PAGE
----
Edouard Manet - French Artist
Artist Edouard Manet was born on January 23, 1832 in Paris, France to a well-off family; his father was a judge who expected his son to follow in his footsteps and study law. In 1848, Manet sailed to Rio de Janiero on a training ship but twice failed the exam to join the navy. His father realized that his son would not be studying law and gave his blessing for Edouard to study art. Starting in 1840, he began studying art with Thomas Couture. He also copied the old masters in the Louvre.
In 1856, Manet opened his own studio. At the time his painting style was from the realist school. One of his first paintings after opening his own studio was The Absinthe Drinker in 1858. His most famous painting, Luncheon on the Grass from 1863 was rejected for showing by the Paris Salon but was exhibited at the Salon des Refuses.
After Manet became friends with many of the Impressionist painters such as Claude Monet and Alfred Sisley, his style moved more towards Impressionism. Artist Berthe Morisot became a close friend and she was also a big influence on his style.
In 1863, Manet married Suzanne Leenhoff. They already had a son, Leon who had been born in 1862.
The last painting that Manet completed was A Bar at the Folies-Bergère in 1882; it was accepted for exhibition at the Paris Salon.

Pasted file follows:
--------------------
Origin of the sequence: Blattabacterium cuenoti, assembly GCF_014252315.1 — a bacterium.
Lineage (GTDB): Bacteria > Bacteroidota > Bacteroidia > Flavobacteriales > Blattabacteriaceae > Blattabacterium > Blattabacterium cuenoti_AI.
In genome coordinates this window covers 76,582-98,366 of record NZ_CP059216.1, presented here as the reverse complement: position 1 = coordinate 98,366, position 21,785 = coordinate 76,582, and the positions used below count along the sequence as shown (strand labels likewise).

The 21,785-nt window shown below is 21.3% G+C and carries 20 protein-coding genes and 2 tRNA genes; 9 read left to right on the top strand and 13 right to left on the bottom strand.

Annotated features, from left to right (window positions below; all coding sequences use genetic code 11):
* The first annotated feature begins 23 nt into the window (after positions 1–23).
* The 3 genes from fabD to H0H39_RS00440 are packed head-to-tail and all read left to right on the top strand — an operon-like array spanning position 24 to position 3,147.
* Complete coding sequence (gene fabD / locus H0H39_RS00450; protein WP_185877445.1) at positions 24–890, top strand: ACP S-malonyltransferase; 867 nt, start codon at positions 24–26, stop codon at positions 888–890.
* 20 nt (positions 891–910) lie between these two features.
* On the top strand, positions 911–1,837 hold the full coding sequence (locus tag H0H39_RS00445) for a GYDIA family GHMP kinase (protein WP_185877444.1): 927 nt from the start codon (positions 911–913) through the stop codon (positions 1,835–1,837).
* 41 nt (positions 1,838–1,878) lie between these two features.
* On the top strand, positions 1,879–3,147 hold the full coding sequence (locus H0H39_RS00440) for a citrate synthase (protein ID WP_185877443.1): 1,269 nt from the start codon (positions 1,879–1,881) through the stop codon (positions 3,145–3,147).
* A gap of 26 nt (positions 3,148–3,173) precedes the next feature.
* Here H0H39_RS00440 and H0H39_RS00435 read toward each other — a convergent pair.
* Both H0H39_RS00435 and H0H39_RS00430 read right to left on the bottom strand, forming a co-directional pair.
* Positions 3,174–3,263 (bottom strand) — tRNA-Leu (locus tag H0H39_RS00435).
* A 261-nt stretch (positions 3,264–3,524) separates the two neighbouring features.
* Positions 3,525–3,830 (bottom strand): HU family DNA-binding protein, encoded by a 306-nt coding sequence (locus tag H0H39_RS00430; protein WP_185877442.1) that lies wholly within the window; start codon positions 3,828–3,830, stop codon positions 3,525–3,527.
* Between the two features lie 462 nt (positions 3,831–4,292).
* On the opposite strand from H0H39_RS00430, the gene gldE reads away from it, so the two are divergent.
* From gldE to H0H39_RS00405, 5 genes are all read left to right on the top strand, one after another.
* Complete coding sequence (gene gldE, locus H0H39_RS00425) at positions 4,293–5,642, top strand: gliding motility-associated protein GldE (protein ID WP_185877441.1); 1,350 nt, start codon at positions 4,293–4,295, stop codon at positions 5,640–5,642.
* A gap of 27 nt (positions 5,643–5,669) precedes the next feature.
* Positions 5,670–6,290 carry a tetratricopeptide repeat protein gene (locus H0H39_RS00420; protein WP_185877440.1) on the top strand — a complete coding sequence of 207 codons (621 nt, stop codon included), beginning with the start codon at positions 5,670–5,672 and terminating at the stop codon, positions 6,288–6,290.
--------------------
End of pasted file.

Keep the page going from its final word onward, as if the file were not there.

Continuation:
Edouard Manet died on April 30, 1883 of syphilis and rheumatism. He had entered hospital to have a foot amputated and he died 11 days later.
Woman with Parrot 1866
On a Portrait by T.S. Eliot
Among a crowd of tenuous dreams, unknown
To us of restless brain and weary feet,
Forever hurrying, up and down the street,
She stands at evening in the room alone.
Not like a tranquil goddess carved of stone
But evanescent, as if one should meet
A pensive lamia in some wood-retreat,
An immaterial fancy of one's own.
No meditations glad or ominous
Disturb her lips, or move the slender hands;
Her dark eyes keep their secrets hid from us,
Beyond the circle of our thoughts she stands.
The parrot on the bar, a silent spy,
Regards her with a patient curious eye.
T.S. Eliot about Manet’s Woman with Parrot